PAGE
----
Somewhere in Vienna there is a club called Porgy & Bess, and if microsound is the only language you speak, it is named after an opera by George Gershwin, who also wrote the classic tune "It Ain't Necessarily So". It's also the title of a work recorded in this club by Charlemagne Palestine and Perlonex, the trio of Ignaz Schick (tube sine wave, bows, objects, turntable), Jörg Maria Zeger (stomp boxes, guitars) and Burkhard Beins (drums, percussion, objects, zither). The four of them have been playing together since 2004, and this double CD was recorded in 2006. It may seem like an odd meeting: the old master of minimal music, strumming at the keyboard and the improvisations of the German three. In two of the three pieces Palestine starts out with drones on his electronic keyboards and strumming at the piano, but things work quite nice here. Once the full quartet is in place, when things are in balance it works out fine. All four proof to be accomplished players of improvised music, with keen ears to what the others are doing around them. The only time Perlonex seems to start, the shortest piece on the package, things go slow, but then Palestine returns to his shamanistic singing, which is something which need not be. Otherwise a very fine release.
- Frans De Waard, Vital Weekly -

Improvised music lives on the live setting, where if you are attending, you either get (with) it, and then it is great, or you don't get (with) it, and then it is trite. Which is a pretty obvious truism, by the way. If live improvised music in a live setting is a great, rewarding experience or a complete waste of time or something in between is dependent on many factors, some of which lie in the music, some of which lie in the musicians, some of which lie in the listener, some of which lie in the setting, the place, the other people, the mood, the political circumstances, and then some more factors and any kind of mixture of these. Rarely do all these things come together and then there is no guarantee that the recording of the evening is able to transport any of the magic of the live event. On the other hand there is also no way of telling if a live experience transferred to DAT might be a lot better than what you remember from being there.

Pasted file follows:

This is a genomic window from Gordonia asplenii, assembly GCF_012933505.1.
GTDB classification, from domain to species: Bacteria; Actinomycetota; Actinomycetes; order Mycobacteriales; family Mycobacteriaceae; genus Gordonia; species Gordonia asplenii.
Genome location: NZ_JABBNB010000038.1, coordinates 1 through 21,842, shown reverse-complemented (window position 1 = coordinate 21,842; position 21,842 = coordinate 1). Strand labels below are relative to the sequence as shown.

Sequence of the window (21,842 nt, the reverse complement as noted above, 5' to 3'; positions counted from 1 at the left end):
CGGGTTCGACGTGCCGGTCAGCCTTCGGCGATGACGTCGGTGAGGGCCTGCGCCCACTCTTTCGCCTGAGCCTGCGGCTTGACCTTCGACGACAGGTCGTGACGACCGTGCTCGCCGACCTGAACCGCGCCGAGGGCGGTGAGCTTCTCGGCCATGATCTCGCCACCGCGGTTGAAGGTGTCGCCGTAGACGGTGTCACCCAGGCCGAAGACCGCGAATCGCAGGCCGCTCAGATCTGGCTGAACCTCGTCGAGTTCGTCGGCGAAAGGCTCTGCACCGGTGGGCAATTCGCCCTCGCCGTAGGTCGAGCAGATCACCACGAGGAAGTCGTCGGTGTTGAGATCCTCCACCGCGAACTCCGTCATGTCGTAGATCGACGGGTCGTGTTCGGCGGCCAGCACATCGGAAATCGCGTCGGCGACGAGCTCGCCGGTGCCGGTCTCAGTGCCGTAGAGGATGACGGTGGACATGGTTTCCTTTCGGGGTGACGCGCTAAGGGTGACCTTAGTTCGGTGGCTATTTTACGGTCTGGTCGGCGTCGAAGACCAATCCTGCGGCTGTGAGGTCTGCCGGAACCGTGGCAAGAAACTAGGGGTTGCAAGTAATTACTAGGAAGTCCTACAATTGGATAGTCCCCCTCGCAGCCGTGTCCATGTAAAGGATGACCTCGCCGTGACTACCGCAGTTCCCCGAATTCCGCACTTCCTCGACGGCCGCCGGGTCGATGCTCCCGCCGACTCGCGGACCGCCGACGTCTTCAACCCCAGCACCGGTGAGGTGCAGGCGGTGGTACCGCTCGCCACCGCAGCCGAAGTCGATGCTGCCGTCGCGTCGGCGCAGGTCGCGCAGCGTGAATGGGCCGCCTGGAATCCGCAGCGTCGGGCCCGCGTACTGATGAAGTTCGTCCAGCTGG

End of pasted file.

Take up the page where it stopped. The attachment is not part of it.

Anyway, this recording of a show by Perlonex and Charlemagne Palestine from 2006 is definitely a great moment, as established above, either captured from the evening or magically enhanced on tape. If I had been there that evening - which is possible since it was recorded in Vienna - I could tell, but as it is I'll suffice it to say that the recording is great. Charlemagne Palestine adds his gentle and elaborate piano chords to the electro-acoustic noise drone and manipulations of Perlonex over two lengthy pieces and an encore (spread over two discs), which start gentle, slowly grow and grow into something more and more dynamic, energetic and exhausting, then reach a culmination point, and afterwards ebb out again. It is not a dialogue between the two quite diverse artistic approaches, but more a travel comradeship between very different partners. All artists involved know the direction though the path is unknown, but it is first up and then down again, like any good mountain trip.
In the beginning of 2007 we reviewed an earlier recording of Perlonex with Palestine and with guitar improviser Keith Rowe on top ("Tensions" on a coop-release with Nexsound), and what has been said back then is still true for this release. Slowly growing tension and release, without extremes or excesses. There is also a metalevel of reflexion included in this recording: The club it was recorded is called "Porgy & Bess" and therefore and for some other reasons the artists decided to include "it ainŐt necessarily so" from the George Gershwin songbook into their set. Most directly Palestine singing the title line over and over again in various forms until it first starts to lose all meaning and then starts to receive completely new ones. He also vocally improvises over the melody line and works out various variations of the melody on the piano here and there. Within the set atmosphere (and the expectations from these names) this is a standout moment, unexpected and in some ways disorienting. Palestine is not basically a singer, you know, the whole thing is more about the fact rather than the execution.
One of the finest and most impressive moments on here, for me, is when Palestine's piano becomes a little more expressive and he starts to hammer low staccatoes while in the back the noise of Perlonex sounds like a swarm of army helicopters slowly approaching from the far. Sometimes I think this is because one of my earliest encounters with concrete music was on the soundtrack of Platoon with the string section mixed with the sounds of helicopters and bombs going of and a big fire - a moment of fascinating ease and beauty and contrasted with the sounds and images violence, war and slaughter. If you find this connotation out of place and disgusting, I am sorry, but the unconscious rules a lot more things than you might think. Over the course of the two CDs it is possible to close your eyes and then feel the ambience of the show, even down to the impulse to join the applause on the recording. What better can you say about a live record?
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Experimental electro-acoustic trio Perlonex's leap of faith to wed its already distinctive interface with the highly idiosyncratic vision of American composer Charlemagne Palestine since 2004 is paying musical dividends - as this two-CD set aptly demonstrates. For while there are points during this live program at Vienna's Porgy & Bess club when it's palpably obvious that the trio members don't know in which direction Palestine's minimalist creations and ritualistic imagination are leading - he may not know himself - the speed at which they finesse a response to, and extrapolation of, his ideas leads to the highest form of improvisational cooperation.